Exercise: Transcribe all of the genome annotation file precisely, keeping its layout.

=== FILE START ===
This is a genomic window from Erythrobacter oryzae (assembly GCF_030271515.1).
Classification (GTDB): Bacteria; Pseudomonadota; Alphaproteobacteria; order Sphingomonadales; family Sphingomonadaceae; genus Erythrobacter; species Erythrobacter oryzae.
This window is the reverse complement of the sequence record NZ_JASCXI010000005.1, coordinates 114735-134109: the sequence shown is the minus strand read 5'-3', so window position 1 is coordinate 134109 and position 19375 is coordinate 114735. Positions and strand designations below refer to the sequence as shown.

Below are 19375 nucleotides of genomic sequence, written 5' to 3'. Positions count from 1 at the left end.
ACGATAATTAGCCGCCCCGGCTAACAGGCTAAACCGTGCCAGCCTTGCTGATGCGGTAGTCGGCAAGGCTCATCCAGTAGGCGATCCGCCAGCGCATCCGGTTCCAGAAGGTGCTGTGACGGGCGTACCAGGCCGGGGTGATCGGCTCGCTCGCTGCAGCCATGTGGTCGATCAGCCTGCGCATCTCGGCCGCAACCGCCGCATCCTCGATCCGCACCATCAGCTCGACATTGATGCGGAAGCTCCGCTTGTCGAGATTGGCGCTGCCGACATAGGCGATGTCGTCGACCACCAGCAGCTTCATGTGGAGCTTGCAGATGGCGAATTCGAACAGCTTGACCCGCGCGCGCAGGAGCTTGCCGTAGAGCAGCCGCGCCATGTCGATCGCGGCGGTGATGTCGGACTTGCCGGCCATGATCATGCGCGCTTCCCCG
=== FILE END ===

This is a genomic window from Erythrobacter oryzae (assembly GCF_030271515.1).
Classification (GTDB): Bacteria; Pseudomonadota; Alphaproteobacteria; order Sphingomonadales; family Sphingomonadaceae; genus Erythrobacter; species Erythrobacter oryzae.
This window is the reverse complement of the sequence record NZ_JASCXI010000005.1, coordinates 114735-134109: the sequence shown is the minus strand read 5'-3', so window position 1 is coordinate 134109 and position 19375 is coordinate 114735. Positions and strand designations below refer to the sequence as shown.

Below are 19375 nucleotides of genomic sequence, written 5' to 3'. Positions count from 1 at the left end.
ACGATAATTAGCCGCCCCGGCTAACAGGCTAAACCGTGCCAGCCTTGCTGATGCGGTAGTCGGCAAGGCTCATCCAGTAGGCGATCCGCCAGCGCATCCGGTTCCAGAAGGTGCTGTGACGGGCGTACCAGGCCGGGGTGATCGGCTCGCTCGCTGCAGCCATGTGGTCGATCAGCCTGCGCATCTCGGCCGCAACCGCCGCATCCTCGATCCGCACCATCAGCTCGACATTGATGCGGAAGCTCCGCTTGTCGAGATTGGCGCTGCCGACATAGGCGATGTCGTCGACCACCAGCAGCTTCATGTGGAGCTTGCAGATGGCGAATTCGAACAGCTTGACCCGCGCGCGCAGGAGCTTGCCGTAGAGCAGCCGCGCCATGTCGATCGCGGCGGTGATGTCGGACTTGCCGGCCATGATCATGCGCGCTTCCCCG